Literally scores of sessions at the conference featured deans, professors and others describing the steps they had taken to define what they believed their students needed to know, to measure how well the students had learned it, and to change what or how they teach in response.
Officials at the University of Southern Indiana, for instance, discussed how they had instituted a new system to try to get students who had failed to place out of the lowest development math course into a higher one (Math 100) through a three-week version of the lower-level course. The "rapid review" approach allowed nearly two dozen students in the first cohort to proceed into the higher-level course four weeks into the first semester.
More than 80 percent of them passed it, and nearly 60 percent earned C's or better -- a better outcome than the general population that had tested into Math 100 originally, said Kathy Rodgers, chair of the math department there. The approach saved the students "a semester of tuition and a semester of time," she said. Southern Indiana plans to try to replicate its success this year, and then hopes to expand the program to other courses in math and possibly into other disciplines across the campus, Rodgers said.
In their presentation Monday, officials at Kent State University sought to address the core tension that underscores the debate about student learning: the idea that the sort of "assessment" college leaders and faculty members have long done to help them gauge their own effectiveness for internal purposes can serve the growing external demands for accountability.
Laura L. Davis, associate provost for planning and academic resource management there, noted that the university has worked for seven years -- as part of the Higher Learning Commission's Academic Quality Improvement Program -- to redesign its first-year math and English curriculums, among numerous other efforts designed to improve the university's effectiveness.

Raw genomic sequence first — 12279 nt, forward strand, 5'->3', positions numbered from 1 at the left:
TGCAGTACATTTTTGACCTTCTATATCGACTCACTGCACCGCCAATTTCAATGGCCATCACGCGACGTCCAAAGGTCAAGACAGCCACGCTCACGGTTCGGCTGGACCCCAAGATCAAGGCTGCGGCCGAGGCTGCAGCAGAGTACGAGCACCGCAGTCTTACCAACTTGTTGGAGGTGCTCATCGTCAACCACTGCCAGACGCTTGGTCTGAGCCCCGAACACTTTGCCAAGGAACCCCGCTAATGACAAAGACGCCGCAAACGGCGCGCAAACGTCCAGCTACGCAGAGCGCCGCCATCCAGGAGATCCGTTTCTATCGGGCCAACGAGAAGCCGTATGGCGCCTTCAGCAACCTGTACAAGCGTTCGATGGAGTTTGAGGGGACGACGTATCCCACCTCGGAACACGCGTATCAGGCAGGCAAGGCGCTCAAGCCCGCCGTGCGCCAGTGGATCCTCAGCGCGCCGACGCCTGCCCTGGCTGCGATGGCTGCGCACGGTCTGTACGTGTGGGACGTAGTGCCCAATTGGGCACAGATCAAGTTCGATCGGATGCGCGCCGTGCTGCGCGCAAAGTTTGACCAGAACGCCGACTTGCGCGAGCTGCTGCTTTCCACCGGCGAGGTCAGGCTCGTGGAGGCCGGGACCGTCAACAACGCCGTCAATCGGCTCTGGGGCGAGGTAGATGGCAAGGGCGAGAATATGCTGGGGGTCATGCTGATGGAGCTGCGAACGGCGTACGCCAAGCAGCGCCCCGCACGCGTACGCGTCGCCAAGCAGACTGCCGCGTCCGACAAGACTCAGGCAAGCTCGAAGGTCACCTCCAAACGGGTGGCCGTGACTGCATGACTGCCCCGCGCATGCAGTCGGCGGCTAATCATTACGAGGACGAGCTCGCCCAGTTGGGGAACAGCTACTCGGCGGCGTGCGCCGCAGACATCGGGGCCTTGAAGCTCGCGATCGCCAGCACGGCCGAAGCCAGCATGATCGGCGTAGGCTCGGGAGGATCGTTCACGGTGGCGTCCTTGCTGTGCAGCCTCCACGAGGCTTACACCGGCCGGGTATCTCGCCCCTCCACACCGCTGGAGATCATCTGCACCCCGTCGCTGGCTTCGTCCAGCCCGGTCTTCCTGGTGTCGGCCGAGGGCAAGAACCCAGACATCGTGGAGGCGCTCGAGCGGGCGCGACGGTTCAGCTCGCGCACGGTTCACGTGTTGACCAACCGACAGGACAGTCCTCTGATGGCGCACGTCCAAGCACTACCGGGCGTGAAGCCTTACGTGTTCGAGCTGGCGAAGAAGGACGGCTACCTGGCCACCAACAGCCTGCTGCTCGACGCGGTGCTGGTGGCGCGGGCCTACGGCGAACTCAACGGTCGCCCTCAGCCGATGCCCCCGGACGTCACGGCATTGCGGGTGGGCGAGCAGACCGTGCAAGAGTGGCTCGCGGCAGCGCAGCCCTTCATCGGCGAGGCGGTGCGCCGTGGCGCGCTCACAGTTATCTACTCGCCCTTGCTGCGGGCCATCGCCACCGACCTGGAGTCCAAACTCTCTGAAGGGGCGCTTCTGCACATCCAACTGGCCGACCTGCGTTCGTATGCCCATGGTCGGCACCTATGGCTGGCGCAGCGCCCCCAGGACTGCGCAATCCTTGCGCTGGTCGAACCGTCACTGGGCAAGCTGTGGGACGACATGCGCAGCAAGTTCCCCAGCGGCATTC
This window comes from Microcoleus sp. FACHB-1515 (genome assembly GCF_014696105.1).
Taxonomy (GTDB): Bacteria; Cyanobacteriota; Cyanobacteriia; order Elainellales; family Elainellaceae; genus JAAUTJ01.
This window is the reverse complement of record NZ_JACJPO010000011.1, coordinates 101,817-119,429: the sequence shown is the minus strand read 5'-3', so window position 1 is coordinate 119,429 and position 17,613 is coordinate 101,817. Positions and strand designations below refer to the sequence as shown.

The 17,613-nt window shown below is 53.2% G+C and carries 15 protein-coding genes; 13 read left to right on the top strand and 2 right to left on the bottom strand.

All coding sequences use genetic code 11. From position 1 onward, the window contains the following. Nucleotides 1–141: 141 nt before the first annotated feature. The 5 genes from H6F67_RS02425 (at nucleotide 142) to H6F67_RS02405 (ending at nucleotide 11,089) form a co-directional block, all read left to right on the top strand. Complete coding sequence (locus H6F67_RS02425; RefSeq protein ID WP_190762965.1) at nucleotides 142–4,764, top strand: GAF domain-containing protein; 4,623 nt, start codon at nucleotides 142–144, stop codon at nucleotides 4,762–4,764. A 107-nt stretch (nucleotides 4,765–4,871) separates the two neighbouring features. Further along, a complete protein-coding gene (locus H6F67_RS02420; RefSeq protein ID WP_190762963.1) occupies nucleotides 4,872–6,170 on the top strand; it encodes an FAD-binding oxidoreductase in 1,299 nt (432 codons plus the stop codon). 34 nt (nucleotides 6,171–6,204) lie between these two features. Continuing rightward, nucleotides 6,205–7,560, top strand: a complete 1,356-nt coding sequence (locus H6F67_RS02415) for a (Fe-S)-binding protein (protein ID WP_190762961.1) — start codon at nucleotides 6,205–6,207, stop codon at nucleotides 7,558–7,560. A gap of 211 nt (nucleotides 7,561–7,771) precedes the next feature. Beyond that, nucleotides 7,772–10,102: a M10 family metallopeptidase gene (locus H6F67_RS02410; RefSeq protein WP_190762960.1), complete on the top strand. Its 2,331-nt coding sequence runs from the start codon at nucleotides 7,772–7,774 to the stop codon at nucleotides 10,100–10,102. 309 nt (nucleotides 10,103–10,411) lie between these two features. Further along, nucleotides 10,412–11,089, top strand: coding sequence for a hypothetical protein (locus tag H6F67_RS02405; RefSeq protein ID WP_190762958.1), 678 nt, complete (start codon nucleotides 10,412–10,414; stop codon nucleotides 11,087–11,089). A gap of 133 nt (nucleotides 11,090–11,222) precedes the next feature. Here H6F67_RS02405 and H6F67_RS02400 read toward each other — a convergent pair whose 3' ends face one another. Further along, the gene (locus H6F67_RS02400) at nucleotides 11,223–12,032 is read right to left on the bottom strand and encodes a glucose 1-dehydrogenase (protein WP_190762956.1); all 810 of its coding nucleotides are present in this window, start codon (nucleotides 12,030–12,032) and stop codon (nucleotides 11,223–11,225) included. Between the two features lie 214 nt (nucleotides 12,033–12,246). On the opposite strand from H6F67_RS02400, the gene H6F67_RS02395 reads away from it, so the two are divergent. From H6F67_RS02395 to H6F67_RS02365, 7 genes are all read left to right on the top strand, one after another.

In recent years, said Stephane E. Booth, associate provost for academic quality and improvement at Kent, Ohio legislators and the state's new governor have ramped up their demands on Kent State and Ohio's other colleges to prove they are performing well. While many college officials worry that external demands for accountability will force them to engage in practices that will conflict with, rather than reinforce, their own internal educational goals, Booth said Kent State had managed, in general, to mesh the two.
"We try to not just be generating data because someone at the state level is asking for it," she said. "We try to process it in a way that is going to serve the institution.... And many of the things we have undergone internally to improve our own processes and student learning have helped us to be able to respond quickly and agilely to state mandates."
The extent to which the generally embraced practice of internal assessment for colleges' own purposes and the externally mandated accountability movement complement or conflict with each other remains in dispute, even among those who have accepted the Higher Learning Commission's prodding after initially rebuffing it.
Les Garner, president of Iowa's Cornell College and a member of the accrediting group's board, acknowledges that institutions like his resisted the agency's pressure on institutions to take student learning measurement and reporting seriously at the start, because they "didn't know how to do it, and worried about the time it would take, and assumed that the success of our students would speak for itself."
The accreditor's pressure ultimately paid off, Garner said, in helping colleges like Cornell improve its own performance, part of the traditional role of accreditors. He is less sure that the growing pressure on colleges to collect and report data on student learning will have the same effect. "I worry sometimes that with all the time and energy we spend collecting data, we're going to spend more time collecting it than using it" to improve ourselves," Garner said.
Crow has been in the thick of the federal debate over student learning outcomes, and like other regional accreditors, he has been in the middle of the fight between federal officials seeking to hold colleges more accountable from the outside and college officials who prefer methods of assessment that focus on internal improvement. As he surveyed his own group's meeting, which showed colleges to be engaging in vigorous activity that may or may not serve both purposes, Crow seemed not at all sure that a solution to the dilemma is in the offing.
"There are 1,000 twinkling lights," he said, referring to the plethora of disparate approaches to assessment on display at the conference, but "1,000 twinkling lights does not amount to national accountability."